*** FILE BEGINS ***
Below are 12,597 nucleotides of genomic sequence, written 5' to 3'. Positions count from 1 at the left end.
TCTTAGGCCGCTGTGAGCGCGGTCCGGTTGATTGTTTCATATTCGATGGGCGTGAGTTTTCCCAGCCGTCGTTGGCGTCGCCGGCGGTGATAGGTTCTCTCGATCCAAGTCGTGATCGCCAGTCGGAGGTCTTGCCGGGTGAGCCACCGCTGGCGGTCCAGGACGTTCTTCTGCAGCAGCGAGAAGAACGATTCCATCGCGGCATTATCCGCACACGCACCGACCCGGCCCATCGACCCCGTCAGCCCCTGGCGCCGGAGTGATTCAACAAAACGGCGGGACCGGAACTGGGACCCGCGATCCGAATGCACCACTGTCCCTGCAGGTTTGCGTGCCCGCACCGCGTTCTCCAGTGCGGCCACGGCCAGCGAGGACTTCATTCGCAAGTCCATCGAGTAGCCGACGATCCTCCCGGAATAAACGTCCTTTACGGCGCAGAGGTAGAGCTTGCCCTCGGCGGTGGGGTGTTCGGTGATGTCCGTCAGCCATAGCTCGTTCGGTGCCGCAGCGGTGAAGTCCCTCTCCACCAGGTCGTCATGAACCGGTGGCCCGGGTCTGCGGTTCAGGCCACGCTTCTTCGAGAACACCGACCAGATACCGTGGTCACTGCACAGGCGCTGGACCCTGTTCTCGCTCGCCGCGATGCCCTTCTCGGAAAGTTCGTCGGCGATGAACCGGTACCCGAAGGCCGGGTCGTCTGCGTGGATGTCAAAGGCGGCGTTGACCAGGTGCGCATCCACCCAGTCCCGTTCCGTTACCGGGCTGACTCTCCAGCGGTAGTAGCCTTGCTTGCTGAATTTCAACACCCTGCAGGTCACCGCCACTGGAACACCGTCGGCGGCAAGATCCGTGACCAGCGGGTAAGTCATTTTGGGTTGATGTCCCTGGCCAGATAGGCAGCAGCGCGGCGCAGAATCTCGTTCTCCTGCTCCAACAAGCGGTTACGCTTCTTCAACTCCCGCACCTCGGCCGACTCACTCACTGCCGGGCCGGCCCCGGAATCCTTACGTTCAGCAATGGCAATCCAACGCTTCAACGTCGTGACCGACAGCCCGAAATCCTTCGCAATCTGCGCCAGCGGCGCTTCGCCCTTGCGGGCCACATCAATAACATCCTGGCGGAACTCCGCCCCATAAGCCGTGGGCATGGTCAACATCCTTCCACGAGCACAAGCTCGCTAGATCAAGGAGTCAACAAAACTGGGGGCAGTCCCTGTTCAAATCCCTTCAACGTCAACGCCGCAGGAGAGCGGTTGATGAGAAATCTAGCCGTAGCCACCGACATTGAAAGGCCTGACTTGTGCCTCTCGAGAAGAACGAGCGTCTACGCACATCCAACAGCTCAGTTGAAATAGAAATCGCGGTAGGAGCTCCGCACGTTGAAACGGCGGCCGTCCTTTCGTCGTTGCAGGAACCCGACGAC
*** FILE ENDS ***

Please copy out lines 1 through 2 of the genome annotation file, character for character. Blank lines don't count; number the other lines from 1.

Below are 12,597 nucleotides of genomic sequence, written 5' to 3'. Positions count from 1 at the left end.
TCTTAGGCCGCTGTGAGCGCGGTCCGGTTGATTGTTTCATATTCGATGGGCGTGAGTTTTCCCAGCCGTCGTTGGCGTCGCCGGCGGTGATAGGTTCTCTCGATCCAAGTCGTGATCGCCAGTCGGAGGTCTTGCCGGGTGAGCCACCGCTGGCGGTCCAGGACGTTCTTCTGCAGCAGCGAGAAGAACGATTCCATCGCGGCATTATCCGCACACGCACCGACCCGGCCCATCGACCCCGTCAGCCCCTGGCGCCGGAGTGATTCAACAAAACGGCGGGACCGGAACTGGGACCCGCGATCCGAATGCACCACTGTCCCTGCAGGTTTGCGTGCCCGCACCGCGTTCTCCAGTGCGGCCACGGCCAGCGAGGACTTCATTCGCAAGTCCATCGAGTAGCCGACGATCCTCCCGGAATAAACGTCCTTTACGGCGCAGAGGTAGAGCTTGCCCTCGGCGGTGGGGTGTTCGGTGATGTCCGTCAGCCATAGCTCGTTCGGTGCCGCAGCGGTGAAGTCCCTCTCCACCAGGTCGTCATGAACCGGTGGCCCGGGTCTGCGGTTCAGGCCACGCTTCTTCGAGAACACCGACCAGATACCGTGGTCACTGCACAGGCGCTGGACCCTGTTCTCGCTCGCCGCGATGCCCTTCTCGGAAAGTTCGTCGGCGATGAACCGGTACCCGAAGGCCGGGTCGTCTGCGTGGATGTCAAAGGCGGCGTTGACCAGGTGCGCATCCACCCAGTCCCGTTCCGTTACCGGGCTGACTCTCCAGCGGTAGTAGCCTTGCTTGCTGAATTTCAACACCCTGCAGGTCACCGCCACTGGAACACCGTCGGCGGCAAGATCCGTGACCAGCGGGTAAGTCATTTTGGGTTGATGTCCCTGGCCAGATAGGCAGCAGCGCGGCGCAGAATCTCGTTCTCCTGCTCCAACAAGCGGTTACGCTTCTTCAACTCCCGCACCTCGGCCGACTCACTCACTGCCGGGCCGGCCCCGGAATCCTTACGTTCAGCAATGGCAATCCAACGCTTCAACGTCGTGACCGACAGCCCGAAATCCTTCGCAATCTGCGCCAGCGGCGCTTCGCCCTTGCGGGCCACATCAATAACATCCTGGCGGAACTCCGCCCCATAAGCCGTGGGCATGGTCAACATCCTTCCACGAGCACAAGCTCGCTAGATCAAGGAGTCAACAAAACTGGGGGCAGTCCCTGTTCAAATCCCTTCAACGTCAACGCCGCAGGAGAGCGGTTGATGAGAAATCTAGCCGTAGCCACCGACATTGAAAGGCCTGACTTGTGCCTCTCGAGAAGAACGAGCGTCTACGCACATCCAACAGCTCAGTTGAAATAGAAATCGCGGTAGGAGCTCCGCACGTTGAAACGGCGGCCGTCCTTTCGTCGTTGCAGGAACCCGACGAC